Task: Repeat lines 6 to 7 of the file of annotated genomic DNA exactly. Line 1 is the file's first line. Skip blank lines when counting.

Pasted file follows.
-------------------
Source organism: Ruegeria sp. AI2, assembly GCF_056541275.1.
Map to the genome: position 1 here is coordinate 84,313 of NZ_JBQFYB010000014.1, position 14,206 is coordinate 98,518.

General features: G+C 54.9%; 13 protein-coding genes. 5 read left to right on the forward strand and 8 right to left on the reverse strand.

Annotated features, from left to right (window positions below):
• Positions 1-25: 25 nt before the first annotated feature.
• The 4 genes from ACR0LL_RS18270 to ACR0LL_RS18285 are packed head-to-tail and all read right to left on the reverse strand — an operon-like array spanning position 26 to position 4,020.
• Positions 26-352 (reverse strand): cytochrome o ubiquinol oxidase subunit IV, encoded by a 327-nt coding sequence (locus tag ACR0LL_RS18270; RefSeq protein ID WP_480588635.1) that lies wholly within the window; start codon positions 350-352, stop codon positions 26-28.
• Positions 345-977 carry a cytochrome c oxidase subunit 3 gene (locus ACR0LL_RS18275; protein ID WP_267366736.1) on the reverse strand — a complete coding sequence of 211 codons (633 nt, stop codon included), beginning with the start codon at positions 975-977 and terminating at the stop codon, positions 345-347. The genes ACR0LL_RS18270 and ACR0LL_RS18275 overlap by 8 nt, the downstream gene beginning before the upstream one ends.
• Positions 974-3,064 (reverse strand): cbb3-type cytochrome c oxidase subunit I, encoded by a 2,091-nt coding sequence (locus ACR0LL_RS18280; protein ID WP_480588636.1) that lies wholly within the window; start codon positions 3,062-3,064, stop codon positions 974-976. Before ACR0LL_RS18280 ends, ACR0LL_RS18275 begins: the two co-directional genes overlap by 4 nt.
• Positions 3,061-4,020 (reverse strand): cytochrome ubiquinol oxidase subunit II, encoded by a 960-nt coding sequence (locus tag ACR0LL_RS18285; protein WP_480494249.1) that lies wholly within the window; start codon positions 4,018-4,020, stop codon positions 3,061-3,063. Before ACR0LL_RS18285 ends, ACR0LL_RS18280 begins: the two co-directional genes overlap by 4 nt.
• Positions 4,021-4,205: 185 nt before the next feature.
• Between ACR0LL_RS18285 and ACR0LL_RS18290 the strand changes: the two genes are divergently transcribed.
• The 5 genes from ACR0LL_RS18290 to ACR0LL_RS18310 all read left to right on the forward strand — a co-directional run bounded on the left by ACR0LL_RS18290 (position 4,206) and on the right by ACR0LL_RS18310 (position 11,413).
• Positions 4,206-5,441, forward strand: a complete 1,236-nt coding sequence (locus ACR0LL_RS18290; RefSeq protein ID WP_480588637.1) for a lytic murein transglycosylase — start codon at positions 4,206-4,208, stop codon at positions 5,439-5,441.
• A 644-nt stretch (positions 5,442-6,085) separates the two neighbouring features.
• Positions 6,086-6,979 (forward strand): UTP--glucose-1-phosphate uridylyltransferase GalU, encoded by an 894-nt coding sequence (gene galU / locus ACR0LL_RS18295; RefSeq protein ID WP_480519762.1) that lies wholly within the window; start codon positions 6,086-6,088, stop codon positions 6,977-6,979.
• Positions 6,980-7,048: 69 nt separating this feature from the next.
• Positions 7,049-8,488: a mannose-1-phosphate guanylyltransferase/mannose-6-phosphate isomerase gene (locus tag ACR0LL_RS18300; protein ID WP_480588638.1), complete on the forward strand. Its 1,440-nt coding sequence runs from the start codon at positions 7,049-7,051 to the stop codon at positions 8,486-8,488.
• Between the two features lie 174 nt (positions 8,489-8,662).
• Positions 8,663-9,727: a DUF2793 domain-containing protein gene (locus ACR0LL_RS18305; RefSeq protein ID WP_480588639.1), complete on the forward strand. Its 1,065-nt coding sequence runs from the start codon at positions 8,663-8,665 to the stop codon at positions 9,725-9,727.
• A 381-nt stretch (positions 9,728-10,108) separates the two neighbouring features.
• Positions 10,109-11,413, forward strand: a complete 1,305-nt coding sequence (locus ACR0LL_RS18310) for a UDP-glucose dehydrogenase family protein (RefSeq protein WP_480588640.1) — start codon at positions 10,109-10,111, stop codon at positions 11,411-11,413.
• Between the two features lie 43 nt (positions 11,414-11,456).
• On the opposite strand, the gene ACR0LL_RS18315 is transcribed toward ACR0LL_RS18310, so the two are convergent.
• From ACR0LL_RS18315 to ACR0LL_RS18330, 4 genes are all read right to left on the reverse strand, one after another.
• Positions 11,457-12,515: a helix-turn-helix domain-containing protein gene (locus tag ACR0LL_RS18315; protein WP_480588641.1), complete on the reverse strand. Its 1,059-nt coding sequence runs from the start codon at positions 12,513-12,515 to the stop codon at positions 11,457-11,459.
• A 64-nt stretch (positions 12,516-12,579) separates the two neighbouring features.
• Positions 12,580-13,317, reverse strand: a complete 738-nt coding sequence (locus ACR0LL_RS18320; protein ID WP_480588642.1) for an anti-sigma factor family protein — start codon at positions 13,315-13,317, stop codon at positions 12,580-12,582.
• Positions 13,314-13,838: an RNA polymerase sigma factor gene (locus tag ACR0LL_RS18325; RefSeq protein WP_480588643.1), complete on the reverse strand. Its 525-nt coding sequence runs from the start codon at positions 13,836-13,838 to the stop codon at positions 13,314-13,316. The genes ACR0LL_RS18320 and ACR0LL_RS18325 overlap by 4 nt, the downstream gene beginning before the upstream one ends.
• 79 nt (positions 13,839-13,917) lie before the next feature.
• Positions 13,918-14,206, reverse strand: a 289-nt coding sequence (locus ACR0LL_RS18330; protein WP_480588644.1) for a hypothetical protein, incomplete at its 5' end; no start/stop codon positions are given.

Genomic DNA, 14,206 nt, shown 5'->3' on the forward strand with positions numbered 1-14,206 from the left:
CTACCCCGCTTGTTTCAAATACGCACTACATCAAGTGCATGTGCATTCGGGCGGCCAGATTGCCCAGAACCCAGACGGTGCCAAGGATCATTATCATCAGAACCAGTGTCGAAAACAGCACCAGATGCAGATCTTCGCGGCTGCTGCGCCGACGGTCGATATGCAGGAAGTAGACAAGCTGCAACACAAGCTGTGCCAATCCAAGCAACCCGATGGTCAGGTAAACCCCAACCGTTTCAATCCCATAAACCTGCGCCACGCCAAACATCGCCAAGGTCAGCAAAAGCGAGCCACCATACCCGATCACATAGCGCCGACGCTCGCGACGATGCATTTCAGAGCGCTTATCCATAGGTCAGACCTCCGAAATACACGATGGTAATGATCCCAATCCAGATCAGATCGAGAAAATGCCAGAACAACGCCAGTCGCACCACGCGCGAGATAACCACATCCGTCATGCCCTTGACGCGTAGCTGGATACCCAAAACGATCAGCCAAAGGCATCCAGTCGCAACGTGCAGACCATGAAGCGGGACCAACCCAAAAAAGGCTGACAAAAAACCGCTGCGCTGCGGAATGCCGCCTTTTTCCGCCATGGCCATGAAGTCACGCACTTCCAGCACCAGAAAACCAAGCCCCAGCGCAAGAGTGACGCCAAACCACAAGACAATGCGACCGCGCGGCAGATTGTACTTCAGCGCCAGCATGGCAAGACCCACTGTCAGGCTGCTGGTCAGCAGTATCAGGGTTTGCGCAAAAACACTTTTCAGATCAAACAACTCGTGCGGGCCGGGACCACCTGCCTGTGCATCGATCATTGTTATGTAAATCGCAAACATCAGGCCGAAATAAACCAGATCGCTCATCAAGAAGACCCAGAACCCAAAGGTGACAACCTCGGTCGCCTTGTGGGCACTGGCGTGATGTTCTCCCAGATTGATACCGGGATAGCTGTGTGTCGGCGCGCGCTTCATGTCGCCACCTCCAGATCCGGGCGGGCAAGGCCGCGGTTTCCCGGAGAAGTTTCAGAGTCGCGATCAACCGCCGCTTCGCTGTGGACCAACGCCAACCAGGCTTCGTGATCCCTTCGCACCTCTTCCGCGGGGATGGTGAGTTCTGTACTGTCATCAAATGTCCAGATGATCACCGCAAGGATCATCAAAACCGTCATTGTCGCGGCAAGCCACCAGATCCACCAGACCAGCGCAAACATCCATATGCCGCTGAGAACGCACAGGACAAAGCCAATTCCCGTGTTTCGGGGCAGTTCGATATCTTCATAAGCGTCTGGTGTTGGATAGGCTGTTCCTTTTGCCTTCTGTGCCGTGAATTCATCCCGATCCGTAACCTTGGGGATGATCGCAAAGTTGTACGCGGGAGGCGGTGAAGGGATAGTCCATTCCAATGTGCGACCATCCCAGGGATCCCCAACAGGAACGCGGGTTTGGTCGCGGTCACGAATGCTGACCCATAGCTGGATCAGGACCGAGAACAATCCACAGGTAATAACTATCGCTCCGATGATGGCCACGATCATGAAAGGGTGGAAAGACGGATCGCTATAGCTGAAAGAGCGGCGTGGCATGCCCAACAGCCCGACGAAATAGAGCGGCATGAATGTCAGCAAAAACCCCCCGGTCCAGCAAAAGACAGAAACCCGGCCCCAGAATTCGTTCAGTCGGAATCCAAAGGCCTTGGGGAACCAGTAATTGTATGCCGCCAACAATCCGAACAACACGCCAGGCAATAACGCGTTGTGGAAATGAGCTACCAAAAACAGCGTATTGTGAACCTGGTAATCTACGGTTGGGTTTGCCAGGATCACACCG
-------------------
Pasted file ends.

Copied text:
• The 4 genes from ACR0LL_RS18270 to ACR0LL_RS18285 are packed head-to-tail and all read right to left on the reverse strand — an operon-like array spanning position 26 to position 4,020.
• Positions 26-352 (reverse strand): cytochrome o ubiquinol oxidase subunit IV, encoded by a 327-nt coding sequence (locus tag ACR0LL_RS18270; RefSeq protein ID WP_480588635.1) that lies wholly within the window; start codon positions 350-352, stop codon positions 26-28.